During the trial, the court, over the objection of counsel on behalf of the defendant Murray, permitted the plaintiff Perry to relate a conversation between him, Minotti and Merrill at the scene of the accident some time after it occurred. At another time, a police officer testified about conversations with all the car operators in the absence of Murray. The latter's attorney objected to the testimony concerning these conversations on the ground that Merrill had no authority to make admissions binding on Murray, that no evidence had been offered to show that the statements made by the operators, including Merrill, were spontaneous utterances, and that the conversations were hearsay. The court overruled the objections and Permitted Perry to testify that Merrill had stated that he was going forty-five miles per hour before the accident and that he put on his brakes and nothing happened. The officer testified as to what each driver had told him about the accident and that Merrill had said that he did not see the vehicle stopped in front of him, that he tried to swing out, but that he still made contact with it.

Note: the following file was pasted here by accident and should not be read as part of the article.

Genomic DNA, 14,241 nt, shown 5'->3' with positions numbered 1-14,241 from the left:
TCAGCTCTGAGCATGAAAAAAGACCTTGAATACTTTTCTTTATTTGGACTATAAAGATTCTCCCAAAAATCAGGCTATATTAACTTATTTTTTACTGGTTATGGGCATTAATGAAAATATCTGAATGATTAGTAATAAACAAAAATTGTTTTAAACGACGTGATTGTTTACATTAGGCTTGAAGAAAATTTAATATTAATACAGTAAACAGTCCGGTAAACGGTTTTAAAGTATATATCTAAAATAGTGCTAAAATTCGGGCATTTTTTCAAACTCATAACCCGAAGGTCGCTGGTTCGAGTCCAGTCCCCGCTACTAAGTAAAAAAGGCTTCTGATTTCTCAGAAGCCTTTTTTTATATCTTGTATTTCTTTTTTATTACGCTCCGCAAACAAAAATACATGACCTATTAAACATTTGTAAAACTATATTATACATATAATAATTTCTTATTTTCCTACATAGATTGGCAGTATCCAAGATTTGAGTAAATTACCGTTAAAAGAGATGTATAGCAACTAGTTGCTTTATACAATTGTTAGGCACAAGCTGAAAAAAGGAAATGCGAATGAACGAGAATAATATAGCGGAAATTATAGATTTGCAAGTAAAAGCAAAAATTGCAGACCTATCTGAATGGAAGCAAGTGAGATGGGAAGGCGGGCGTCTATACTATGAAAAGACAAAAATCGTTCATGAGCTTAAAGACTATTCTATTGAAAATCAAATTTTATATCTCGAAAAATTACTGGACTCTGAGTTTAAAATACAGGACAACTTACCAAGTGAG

The declarations of an agent as to how an accident happened, made some time after it occurred, are mere recitals of a past event and are inadmissible in evidence against his principal. As to the latter, such declarations are objectionable as hearsay. Morse v. Consolidated Ry. Co., 81 Conn. 395, 399, 71 A. 553. Nor was Merrill the agent of Murray for the purpose of making admissions which were binding on the latter. Graham v. Wilkins, 145 Conn. 34, 41, 138 A.2d 705; Fairbanks v. State, 143 Conn. 653, 658, 124 A.2d 893; Wade v. Yale University, 129 Conn. 615, 618, 30 A.2d 545. Likewise, the evidence was inadmissible as spontaneous utterances. The factors to be considered in determining whether certain statements or declarations fall within this exception to the hearsay rule are set forth in Perry v. Haritos, 100 Conn. 476, 484, 124 A. 44. The ultimate question is whether the utterance was spontaneous and unreflective and made under such circumstances as to indicate absence of opportunity for contrivance and misrepresentation. The trial judge must decide, as a preliminary question, whether the declarant had an opportunity for deliberation and reflection and whether the utterance was a spontaneous one. Perry v. Haritos, supra, 485. Here, the record is barren of any information concerning the circumstances under which the statements were made. No foundation was laid for the admissibility of these statements as spontaneous utterances. The testimony could well have been of importance to the jury, for there were no eyewitnesses to the accident. The admission of this evidence against Murray constituted reversible error.